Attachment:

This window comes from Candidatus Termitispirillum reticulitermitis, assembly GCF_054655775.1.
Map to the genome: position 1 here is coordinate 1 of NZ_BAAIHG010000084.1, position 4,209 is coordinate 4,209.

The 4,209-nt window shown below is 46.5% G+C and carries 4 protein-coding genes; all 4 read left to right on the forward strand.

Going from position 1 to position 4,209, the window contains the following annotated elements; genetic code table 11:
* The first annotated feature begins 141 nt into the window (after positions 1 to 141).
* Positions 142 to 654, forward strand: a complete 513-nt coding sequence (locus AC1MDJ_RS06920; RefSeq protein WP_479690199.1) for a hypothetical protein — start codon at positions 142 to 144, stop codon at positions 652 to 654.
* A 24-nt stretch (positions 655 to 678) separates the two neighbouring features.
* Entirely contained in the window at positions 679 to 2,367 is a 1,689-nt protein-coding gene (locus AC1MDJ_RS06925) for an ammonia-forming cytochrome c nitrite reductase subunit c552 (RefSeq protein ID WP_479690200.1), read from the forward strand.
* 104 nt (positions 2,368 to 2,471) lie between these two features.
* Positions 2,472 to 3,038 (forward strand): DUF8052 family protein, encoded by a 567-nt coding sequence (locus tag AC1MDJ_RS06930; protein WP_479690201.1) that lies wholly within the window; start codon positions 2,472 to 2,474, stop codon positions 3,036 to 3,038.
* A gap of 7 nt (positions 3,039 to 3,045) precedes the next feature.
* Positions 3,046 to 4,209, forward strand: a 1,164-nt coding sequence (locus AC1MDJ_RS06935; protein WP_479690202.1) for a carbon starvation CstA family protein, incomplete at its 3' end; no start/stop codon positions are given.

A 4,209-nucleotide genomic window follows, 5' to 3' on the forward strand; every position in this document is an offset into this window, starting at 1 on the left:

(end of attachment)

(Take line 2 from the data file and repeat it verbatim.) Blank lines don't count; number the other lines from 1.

Map to the genome: position 1 here is coordinate 1 of NZ_BAAIHG010000084.1, position 4,209 is coordinate 4,209.